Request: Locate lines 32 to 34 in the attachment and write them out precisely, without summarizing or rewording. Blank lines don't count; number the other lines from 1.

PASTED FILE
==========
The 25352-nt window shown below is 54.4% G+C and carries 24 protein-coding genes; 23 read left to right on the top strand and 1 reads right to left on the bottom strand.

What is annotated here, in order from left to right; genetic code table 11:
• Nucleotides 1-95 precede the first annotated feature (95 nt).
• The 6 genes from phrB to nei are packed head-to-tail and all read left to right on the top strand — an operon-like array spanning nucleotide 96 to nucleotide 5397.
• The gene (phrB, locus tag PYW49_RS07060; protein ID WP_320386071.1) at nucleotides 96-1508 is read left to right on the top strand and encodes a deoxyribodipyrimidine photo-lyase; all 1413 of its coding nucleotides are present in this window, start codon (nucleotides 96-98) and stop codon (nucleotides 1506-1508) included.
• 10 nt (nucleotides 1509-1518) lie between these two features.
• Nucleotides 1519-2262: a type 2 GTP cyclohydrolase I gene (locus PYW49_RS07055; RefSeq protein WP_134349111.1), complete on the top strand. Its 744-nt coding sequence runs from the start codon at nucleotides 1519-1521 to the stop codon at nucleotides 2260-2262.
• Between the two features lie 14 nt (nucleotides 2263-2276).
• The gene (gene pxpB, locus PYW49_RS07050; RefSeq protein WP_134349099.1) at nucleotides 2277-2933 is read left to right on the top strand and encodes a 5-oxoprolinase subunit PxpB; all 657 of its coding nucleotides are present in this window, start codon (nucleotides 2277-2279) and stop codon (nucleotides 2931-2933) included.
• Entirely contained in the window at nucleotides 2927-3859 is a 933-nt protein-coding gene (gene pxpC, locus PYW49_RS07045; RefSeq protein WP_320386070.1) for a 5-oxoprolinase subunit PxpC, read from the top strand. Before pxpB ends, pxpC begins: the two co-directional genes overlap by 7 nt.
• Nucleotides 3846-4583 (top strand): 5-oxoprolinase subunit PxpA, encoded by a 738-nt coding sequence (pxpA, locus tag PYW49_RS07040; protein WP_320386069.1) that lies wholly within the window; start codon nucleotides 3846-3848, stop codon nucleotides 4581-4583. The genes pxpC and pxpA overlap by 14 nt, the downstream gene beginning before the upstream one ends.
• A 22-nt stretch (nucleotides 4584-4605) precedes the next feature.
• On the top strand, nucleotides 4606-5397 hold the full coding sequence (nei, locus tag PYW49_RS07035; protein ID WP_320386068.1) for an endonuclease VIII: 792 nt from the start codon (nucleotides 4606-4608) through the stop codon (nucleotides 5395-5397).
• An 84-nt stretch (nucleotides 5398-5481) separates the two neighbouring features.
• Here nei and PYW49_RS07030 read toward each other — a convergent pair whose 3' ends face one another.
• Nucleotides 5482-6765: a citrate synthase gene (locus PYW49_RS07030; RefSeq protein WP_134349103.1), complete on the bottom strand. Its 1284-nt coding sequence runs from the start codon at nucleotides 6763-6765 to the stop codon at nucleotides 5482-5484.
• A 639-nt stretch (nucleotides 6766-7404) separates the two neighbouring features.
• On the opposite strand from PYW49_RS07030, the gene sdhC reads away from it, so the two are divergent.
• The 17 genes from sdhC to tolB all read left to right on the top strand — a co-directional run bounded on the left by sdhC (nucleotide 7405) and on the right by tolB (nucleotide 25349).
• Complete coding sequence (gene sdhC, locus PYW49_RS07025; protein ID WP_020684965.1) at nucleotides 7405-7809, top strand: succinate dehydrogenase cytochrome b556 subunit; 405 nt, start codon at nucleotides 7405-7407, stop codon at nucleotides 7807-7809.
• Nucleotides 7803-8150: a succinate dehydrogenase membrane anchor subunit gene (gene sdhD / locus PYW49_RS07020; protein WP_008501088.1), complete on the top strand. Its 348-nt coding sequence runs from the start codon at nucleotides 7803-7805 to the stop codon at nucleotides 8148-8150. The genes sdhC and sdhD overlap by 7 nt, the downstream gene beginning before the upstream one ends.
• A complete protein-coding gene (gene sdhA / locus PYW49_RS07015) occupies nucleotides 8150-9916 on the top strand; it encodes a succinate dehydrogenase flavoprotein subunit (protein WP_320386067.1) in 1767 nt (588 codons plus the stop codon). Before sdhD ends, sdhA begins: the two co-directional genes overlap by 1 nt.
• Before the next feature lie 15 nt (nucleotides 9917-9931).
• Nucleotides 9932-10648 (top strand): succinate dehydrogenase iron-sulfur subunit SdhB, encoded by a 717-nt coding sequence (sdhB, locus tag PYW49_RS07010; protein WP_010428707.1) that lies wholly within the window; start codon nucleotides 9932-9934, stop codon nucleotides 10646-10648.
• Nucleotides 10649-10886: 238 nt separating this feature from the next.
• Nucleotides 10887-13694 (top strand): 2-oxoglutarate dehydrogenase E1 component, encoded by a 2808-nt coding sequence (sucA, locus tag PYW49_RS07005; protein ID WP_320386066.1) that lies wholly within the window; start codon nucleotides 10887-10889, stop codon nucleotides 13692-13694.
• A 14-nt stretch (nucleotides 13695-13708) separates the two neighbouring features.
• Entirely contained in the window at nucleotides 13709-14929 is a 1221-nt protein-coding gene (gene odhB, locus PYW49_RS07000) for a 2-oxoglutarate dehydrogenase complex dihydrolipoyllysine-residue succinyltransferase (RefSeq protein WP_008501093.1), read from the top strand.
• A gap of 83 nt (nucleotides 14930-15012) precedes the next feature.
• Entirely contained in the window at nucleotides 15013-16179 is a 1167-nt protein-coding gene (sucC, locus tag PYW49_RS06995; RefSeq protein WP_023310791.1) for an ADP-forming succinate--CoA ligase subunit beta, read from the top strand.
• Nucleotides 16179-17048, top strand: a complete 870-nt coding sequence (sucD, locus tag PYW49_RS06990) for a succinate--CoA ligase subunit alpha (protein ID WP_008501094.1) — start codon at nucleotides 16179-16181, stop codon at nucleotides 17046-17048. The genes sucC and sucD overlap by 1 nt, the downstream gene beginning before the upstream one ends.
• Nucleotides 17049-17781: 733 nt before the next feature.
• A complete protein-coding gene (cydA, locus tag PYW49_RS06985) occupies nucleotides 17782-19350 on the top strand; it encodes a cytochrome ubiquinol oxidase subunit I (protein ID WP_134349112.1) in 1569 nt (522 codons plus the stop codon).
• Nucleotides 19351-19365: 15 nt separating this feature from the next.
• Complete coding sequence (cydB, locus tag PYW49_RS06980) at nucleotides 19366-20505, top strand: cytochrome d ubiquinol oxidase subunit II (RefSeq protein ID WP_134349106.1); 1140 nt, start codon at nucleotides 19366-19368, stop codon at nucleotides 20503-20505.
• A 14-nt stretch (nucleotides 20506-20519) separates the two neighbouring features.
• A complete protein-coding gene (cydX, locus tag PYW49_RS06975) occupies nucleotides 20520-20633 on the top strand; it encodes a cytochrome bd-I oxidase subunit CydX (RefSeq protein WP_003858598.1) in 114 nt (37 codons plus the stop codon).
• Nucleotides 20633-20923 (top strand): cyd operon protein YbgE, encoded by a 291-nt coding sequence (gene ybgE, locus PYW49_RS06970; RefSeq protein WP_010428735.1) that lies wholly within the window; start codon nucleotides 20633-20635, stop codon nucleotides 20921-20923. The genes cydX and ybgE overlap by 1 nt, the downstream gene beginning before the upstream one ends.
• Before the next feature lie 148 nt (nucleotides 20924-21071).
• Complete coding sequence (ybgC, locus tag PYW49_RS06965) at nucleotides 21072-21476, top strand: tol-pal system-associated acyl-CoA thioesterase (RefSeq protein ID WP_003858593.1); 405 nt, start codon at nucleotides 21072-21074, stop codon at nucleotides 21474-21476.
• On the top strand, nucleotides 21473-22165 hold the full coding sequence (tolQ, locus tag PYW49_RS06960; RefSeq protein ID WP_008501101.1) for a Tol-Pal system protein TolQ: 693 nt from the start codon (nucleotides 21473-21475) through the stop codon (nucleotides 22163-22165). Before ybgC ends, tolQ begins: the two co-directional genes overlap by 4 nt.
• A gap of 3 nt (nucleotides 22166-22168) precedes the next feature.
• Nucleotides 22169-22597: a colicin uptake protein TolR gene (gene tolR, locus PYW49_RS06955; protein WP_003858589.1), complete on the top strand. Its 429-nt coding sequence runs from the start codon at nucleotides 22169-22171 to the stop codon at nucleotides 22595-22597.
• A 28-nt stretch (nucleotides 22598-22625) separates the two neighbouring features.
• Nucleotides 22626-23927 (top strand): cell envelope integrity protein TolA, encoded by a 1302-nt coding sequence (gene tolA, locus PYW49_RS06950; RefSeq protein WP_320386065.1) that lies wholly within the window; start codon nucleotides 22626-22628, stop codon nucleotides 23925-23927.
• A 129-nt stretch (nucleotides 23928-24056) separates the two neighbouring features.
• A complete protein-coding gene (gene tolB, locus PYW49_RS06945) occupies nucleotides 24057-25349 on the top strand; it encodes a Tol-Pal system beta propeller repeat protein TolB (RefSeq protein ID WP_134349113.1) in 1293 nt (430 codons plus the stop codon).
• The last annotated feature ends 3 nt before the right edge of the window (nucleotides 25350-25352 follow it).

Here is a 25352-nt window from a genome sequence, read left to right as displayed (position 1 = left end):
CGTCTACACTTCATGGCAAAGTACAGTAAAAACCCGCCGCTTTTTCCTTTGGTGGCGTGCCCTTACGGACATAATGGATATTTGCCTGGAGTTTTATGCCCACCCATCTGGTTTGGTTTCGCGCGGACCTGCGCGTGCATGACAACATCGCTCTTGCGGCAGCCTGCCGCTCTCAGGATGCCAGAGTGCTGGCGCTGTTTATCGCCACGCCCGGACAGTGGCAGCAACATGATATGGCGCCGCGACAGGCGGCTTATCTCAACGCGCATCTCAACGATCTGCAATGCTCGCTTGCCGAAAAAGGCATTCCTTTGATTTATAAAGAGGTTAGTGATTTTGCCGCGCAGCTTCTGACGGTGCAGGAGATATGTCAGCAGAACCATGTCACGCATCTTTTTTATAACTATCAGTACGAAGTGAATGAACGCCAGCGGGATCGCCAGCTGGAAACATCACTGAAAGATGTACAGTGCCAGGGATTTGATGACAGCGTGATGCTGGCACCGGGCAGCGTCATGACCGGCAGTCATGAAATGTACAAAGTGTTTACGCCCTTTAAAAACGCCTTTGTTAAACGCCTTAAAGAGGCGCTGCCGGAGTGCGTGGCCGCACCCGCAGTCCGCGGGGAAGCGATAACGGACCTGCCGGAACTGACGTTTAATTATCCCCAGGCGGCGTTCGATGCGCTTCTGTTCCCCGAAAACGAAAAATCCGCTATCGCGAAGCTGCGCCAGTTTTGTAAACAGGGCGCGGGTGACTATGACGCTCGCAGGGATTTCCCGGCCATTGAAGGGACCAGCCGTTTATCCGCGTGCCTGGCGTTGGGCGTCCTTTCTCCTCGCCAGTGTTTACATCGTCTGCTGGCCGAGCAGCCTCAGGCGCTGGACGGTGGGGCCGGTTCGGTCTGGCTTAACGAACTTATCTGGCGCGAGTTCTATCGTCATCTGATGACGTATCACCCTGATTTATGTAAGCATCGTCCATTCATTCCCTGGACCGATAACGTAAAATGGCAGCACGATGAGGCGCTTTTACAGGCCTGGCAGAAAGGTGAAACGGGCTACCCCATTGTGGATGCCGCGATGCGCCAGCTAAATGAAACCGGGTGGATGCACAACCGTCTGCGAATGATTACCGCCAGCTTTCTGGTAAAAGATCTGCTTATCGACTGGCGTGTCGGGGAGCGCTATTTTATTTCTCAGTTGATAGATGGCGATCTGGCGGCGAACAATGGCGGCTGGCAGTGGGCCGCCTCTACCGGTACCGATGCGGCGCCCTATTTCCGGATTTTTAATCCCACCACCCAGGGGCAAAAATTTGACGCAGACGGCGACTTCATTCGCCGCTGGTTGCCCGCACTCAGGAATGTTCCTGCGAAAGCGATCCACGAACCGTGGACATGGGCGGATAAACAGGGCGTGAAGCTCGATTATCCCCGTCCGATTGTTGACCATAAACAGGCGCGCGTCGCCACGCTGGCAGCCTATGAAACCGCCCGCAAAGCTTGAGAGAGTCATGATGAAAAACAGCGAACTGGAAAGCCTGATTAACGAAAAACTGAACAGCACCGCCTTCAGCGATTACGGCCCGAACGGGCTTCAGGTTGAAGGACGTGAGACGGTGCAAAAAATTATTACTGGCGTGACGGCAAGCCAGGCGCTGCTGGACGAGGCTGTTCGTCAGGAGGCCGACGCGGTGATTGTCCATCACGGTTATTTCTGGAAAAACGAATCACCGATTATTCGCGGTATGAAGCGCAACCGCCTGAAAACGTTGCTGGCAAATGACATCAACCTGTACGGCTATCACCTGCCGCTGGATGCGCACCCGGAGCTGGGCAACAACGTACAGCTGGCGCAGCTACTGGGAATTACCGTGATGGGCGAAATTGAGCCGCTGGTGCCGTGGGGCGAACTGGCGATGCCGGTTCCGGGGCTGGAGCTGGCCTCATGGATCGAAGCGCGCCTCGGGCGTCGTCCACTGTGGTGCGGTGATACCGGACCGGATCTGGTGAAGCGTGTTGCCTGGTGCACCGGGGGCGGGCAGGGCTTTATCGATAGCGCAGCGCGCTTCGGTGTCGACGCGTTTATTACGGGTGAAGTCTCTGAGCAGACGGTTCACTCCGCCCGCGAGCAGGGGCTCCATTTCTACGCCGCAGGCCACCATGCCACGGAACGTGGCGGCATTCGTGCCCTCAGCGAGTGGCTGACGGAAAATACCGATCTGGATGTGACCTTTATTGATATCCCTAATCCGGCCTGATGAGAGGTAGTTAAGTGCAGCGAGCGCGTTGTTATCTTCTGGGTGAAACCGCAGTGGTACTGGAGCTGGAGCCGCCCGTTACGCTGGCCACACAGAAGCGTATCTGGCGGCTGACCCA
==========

• Nucleotides 17049-17781: 733 nt before the next feature.
• A complete protein-coding gene (cydA, locus tag PYW49_RS06985) occupies nucleotides 17782-19350 on the top strand; it encodes a cytochrome ubiquinol oxidase subunit I (protein ID WP_134349112.1) in 1569 nt (522 codons plus the stop codon).
• Nucleotides 19351-19365: 15 nt separating this feature from the next.